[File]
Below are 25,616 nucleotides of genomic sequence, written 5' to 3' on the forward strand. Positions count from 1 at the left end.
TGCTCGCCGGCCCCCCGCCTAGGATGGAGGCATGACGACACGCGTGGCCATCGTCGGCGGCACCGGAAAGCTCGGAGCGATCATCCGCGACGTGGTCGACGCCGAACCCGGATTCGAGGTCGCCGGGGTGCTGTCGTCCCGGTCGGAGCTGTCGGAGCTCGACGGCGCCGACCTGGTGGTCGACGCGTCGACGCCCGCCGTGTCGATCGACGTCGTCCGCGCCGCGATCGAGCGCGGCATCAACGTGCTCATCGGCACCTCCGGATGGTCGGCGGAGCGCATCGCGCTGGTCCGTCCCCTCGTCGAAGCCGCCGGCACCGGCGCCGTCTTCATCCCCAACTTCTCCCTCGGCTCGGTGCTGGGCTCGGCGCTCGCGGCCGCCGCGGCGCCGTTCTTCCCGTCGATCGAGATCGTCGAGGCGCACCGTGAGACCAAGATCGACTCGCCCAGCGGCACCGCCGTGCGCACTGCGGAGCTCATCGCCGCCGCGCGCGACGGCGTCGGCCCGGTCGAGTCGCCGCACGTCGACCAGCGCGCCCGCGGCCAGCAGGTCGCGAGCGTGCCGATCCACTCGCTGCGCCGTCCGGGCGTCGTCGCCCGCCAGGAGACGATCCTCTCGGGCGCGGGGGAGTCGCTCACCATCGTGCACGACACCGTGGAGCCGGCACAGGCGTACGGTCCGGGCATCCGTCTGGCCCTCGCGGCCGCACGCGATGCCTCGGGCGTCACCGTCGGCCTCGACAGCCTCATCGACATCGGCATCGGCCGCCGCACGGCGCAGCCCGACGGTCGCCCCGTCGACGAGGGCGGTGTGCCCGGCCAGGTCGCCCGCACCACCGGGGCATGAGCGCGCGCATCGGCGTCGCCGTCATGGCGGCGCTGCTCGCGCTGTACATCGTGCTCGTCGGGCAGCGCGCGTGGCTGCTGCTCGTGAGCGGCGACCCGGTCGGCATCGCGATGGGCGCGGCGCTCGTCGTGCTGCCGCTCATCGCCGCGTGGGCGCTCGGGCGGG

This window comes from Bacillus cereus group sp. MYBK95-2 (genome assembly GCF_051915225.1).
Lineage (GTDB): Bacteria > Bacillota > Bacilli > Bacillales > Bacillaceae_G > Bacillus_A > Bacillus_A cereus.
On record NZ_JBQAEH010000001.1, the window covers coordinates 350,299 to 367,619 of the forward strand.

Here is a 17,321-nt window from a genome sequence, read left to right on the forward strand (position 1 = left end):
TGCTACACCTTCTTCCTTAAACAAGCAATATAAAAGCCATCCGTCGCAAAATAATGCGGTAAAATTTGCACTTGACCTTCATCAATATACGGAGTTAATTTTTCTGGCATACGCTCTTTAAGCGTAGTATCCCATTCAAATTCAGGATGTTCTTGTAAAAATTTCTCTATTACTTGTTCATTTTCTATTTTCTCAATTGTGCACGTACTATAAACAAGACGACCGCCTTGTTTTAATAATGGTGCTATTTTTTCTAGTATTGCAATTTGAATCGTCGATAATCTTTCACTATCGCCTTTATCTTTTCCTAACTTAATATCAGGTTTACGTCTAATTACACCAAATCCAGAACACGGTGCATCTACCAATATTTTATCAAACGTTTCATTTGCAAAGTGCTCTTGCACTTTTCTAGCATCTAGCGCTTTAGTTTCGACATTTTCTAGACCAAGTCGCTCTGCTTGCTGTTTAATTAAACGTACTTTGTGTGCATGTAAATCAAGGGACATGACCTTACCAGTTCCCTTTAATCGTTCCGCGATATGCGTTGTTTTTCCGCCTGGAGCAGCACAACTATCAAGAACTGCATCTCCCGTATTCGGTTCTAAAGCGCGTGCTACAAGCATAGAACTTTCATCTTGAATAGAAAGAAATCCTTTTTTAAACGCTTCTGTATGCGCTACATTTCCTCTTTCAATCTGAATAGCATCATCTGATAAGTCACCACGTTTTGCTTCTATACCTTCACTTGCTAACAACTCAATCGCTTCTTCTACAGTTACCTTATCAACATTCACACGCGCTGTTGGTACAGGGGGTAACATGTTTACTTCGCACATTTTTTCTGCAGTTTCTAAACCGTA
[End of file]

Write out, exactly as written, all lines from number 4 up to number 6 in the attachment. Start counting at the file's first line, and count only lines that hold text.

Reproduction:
Lineage (GTDB): Bacteria > Bacillota > Bacilli > Bacillales > Bacillaceae_G > Bacillus_A > Bacillus_A cereus.
On record NZ_JBQAEH010000001.1, the window covers coordinates 350,299 to 367,619 of the forward strand.

Here is a 17,321-nt window from a genome sequence, read left to right on the forward strand (position 1 = left end):